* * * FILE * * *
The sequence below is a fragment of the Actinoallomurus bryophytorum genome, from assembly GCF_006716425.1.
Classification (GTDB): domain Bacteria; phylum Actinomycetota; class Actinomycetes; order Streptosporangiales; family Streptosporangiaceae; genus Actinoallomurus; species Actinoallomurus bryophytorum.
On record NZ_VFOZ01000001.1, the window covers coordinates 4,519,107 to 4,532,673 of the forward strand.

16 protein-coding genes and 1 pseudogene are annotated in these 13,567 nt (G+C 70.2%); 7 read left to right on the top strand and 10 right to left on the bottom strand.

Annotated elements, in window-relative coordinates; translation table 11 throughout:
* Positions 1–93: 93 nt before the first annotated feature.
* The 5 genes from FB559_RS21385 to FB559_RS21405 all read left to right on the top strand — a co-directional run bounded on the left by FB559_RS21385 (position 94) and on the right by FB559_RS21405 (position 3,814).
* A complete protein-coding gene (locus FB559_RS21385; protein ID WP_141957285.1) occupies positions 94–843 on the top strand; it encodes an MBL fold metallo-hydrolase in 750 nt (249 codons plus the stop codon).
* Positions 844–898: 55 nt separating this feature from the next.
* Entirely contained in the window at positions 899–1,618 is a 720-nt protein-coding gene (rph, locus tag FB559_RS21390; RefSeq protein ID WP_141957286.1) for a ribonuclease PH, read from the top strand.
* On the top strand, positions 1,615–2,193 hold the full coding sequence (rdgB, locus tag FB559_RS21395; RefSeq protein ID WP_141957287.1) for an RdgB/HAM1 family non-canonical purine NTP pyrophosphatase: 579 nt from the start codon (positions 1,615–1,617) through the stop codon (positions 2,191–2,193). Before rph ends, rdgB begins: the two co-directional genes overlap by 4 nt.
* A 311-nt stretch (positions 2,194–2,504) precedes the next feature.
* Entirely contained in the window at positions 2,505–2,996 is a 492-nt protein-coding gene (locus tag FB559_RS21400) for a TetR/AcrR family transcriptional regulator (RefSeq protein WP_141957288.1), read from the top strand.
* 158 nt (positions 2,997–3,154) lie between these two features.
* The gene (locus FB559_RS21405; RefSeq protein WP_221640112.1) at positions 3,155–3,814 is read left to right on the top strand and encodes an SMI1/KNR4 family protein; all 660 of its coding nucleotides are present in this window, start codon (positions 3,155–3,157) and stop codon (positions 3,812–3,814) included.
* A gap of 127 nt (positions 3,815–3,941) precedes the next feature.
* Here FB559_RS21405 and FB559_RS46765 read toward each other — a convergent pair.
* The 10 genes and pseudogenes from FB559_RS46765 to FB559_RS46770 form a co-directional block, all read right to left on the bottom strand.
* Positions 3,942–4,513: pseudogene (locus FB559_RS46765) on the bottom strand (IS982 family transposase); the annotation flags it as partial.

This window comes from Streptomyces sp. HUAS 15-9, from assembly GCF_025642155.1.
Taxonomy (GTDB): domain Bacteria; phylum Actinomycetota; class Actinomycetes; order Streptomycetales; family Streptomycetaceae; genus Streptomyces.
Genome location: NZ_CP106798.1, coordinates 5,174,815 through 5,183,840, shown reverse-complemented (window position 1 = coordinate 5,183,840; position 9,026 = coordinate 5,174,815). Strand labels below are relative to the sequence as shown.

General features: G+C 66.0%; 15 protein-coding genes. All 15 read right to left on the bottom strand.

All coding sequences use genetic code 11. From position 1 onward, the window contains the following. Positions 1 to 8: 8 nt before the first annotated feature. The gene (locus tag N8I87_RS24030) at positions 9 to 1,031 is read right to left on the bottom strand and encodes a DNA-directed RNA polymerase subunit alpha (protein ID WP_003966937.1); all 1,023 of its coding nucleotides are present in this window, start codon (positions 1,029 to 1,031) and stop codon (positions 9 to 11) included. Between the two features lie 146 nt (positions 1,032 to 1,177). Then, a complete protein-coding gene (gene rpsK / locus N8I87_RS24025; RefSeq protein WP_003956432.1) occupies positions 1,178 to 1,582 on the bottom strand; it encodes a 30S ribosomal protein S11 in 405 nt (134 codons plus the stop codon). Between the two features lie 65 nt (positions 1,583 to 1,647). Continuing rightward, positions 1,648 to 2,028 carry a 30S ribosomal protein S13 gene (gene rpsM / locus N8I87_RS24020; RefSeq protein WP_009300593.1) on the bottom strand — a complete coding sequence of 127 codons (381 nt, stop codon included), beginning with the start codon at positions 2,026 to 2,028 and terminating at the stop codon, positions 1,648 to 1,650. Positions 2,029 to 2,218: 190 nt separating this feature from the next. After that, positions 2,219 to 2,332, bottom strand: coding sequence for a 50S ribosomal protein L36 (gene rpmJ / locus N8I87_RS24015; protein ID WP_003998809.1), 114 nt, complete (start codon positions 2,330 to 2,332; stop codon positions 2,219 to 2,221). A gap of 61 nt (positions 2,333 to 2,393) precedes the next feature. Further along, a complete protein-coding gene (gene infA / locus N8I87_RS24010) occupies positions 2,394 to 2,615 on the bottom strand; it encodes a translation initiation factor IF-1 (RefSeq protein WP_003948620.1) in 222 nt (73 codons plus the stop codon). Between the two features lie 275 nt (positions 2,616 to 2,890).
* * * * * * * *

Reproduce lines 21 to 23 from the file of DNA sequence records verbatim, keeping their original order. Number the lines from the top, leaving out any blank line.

Taxonomy (GTDB): domain Bacteria; phylum Actinomycetota; class Actinomycetes; order Streptomycetales; family Streptomycetaceae; genus Streptomyces.
Genome location: NZ_CP106798.1, coordinates 5,174,815 through 5,183,840, shown reverse-complemented (window position 1 = coordinate 5,183,840; position 9,026 = coordinate 5,174,815). Strand labels below are relative to the sequence as shown.

General features: G+C 66.0%; 15 protein-coding genes. All 15 read right to left on the bottom strand.